SPOILER ALERT: Do not read if you have not watched the series finale of “Devs” on Hulu.

Fans of the limited series “Devs” know that the “female software engineer investigating her boyfriend’s apparent suicide” logline hardly summarizes how the sci-fi thriller ultimately unfolded.

The sci-fi series centered on Lily Chan (Sonoya Mizuno) who, yes, investigates the sudden apparent suicide of her boyfriend. Both of them work for a quantum computing company, Amaya, founded by the eccentric Forest (Nick Offerman), and whose mascot is a creepy oversized statue of a toddler, planted amid a lush forest somewhere in Silicon Valley.

But “Devs” — written, directed and created by Alex Garland (“Ex Machina”) — also proved to be, at once, a philosophical debate on free will vs. determinism; a crash course in multiverse theory and quantum computing; and a meditation on the megalomania — and hubris — of tech titans.

And for star Mizuno, it was also a love story. In the series finale, Lily has a dramatic encounter with Forest in the devs cube which ends in a fatal elevator crash (a scene Mizuno recalled filming some 80 times).

Afterward, both she and Forest re-emerge in the Deus machine, where she chooses to be with Jamie (Jin Ha), her ex-boyfriend whom she left in the “real” world, or at least the one depicted in the majority of the show.

It’s also about the messiness of being in your 20s.

“I only speak for myself, but you make lots of mistakes in your 20s. You do a lot of stuff. You start to shed those things and your perspective about love and who you want to be with changes. I think on top of all the other stuff going on in the story, that’s what’s going on for Lily,” Mizuno told Variety on the “Variety After-Show.”

Ending up with Jamie, then, was a fitting coda to their romance.

“I felt it was the simple perfect ending for her journey,” she said.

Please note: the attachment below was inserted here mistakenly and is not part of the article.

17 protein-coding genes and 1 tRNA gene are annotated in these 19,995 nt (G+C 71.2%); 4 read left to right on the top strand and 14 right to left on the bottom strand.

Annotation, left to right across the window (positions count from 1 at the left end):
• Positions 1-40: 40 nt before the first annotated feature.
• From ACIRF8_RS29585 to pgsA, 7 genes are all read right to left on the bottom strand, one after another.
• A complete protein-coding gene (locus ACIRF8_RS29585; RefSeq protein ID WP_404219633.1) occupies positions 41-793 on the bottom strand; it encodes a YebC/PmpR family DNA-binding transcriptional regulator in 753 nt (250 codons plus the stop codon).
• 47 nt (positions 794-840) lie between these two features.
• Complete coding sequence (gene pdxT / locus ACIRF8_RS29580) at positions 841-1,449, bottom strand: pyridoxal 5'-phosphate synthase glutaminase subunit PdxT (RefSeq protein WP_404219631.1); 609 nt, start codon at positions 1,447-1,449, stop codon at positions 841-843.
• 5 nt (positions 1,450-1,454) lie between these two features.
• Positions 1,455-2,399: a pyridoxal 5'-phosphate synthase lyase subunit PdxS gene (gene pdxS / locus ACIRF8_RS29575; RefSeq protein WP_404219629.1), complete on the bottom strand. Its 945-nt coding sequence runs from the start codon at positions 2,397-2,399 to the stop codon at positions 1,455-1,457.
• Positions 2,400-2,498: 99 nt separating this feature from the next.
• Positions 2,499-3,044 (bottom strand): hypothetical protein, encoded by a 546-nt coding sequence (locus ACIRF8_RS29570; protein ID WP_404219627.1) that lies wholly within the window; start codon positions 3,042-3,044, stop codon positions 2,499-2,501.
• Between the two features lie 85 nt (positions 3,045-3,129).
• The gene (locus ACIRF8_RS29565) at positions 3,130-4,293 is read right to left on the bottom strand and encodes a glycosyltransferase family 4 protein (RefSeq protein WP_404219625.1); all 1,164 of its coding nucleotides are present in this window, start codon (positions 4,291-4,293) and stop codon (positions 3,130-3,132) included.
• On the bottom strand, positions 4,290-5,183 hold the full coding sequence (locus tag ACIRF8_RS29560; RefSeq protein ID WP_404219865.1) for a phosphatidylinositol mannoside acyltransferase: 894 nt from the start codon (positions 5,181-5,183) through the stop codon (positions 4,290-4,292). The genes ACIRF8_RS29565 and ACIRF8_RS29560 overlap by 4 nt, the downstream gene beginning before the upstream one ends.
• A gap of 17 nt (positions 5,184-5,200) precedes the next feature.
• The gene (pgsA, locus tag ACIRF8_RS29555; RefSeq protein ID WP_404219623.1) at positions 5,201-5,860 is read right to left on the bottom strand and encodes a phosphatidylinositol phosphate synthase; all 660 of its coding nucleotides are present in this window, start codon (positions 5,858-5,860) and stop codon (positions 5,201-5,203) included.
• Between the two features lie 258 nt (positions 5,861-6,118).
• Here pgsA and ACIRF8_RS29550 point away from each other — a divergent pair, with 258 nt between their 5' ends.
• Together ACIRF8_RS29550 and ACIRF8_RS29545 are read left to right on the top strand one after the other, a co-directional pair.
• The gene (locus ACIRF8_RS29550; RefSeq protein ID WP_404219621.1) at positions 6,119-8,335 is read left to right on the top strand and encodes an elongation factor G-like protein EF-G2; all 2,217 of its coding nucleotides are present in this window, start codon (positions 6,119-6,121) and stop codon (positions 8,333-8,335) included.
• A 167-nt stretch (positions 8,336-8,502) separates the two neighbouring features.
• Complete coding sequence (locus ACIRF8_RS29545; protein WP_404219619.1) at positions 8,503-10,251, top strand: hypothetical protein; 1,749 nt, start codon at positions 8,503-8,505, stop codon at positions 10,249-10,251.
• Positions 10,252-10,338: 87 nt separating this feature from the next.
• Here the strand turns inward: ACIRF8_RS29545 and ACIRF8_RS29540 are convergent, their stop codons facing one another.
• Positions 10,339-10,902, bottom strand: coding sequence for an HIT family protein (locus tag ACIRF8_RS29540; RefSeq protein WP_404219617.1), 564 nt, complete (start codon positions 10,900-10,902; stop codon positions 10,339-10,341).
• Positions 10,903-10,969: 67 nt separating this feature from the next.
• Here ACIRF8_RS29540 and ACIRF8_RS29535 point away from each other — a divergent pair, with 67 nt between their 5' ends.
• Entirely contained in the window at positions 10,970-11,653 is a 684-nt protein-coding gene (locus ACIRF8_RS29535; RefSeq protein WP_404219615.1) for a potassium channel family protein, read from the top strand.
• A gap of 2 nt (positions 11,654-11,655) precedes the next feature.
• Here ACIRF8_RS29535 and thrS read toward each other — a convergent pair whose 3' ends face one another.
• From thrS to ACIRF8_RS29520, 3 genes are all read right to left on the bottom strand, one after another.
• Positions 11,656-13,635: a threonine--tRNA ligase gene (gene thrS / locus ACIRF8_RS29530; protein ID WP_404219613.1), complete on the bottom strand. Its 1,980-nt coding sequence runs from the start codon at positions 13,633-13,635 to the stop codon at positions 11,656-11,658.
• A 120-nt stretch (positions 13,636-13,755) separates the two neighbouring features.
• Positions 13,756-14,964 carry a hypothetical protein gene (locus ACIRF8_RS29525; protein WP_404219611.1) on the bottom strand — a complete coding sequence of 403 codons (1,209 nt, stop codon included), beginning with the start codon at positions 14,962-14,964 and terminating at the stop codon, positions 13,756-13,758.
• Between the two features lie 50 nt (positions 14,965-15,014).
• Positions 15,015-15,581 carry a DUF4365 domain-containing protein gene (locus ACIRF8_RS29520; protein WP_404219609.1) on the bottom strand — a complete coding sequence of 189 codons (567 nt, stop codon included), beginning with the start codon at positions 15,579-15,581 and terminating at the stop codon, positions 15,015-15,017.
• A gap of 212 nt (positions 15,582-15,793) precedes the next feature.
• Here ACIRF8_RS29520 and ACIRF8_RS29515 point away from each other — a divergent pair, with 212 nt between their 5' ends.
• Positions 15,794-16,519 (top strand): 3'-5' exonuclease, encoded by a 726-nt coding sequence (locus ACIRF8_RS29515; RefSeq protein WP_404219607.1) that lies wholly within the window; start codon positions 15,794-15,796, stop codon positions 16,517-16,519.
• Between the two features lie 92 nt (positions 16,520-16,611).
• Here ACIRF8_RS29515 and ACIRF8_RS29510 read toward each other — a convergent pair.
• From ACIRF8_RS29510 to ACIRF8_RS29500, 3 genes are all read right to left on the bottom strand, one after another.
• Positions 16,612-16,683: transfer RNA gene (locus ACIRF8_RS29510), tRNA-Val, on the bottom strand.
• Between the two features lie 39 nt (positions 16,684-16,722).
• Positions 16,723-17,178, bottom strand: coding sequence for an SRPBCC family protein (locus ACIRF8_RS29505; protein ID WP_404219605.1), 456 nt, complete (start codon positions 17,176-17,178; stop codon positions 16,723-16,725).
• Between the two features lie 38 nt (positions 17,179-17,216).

Garland has indicated that there will not be a season 2 of the show, but Mizuno hinted that the cast may be reuniting in the future for an entirely different Garland project.

For Mizuno, who admitted she isn’t particularly tech-savvy, working on “Devs” both confirmed and challenged her beliefs about the pervasiveness of big tech.

“I remember reading the script, like, ‘I want to talk about these tech leaders who are controlling the way our society is run because our governments don’t have the structure to support how fast the industry is growing,’ and it felt like an amazing opportunity to do that,” she said.

But in doing research for the show, Mizuno visited a Google quantum computing lab in Santa Barbara, Calif., and X the Moonshoot Factory (formerly Google X), which shed some light on the net-positives of tech companies.

“[What] you’re doing is meeting these extremely intelligent, interesting, progressive people who are trying to do amazing things, some of them good things, positive things for humankind and the planet,” she said. “It kind of brings my own disquiet to the surface and challenged it.”

“Devs” marks Mizuno’s third time working with Garland. They first collaborated on 2014’s “Ex Machina” and then 2018’s “Annhilation.” In the former, Mizuno played an android who does a memorable disco dance scene with Oscar Isaac. A former ballet dancer, she said still knows the choreography and guesses that Isaac does, too.

“I bet he does. He was really good at it. I was kind of like, ‘Wow,’” she recalled.

And while she no longer dances professionally, she said her performance background influences her understanding of her characters’ physicalities — and how she carries herself on-screen, sometimes to her chagrin.

“Well, I definitely see it when I walk because I walk like a duck,” she noted, with a laugh. “I saw Lily do some duck-walking.”

Watch the full interview with Mizuno on the “Variety After-Show” above.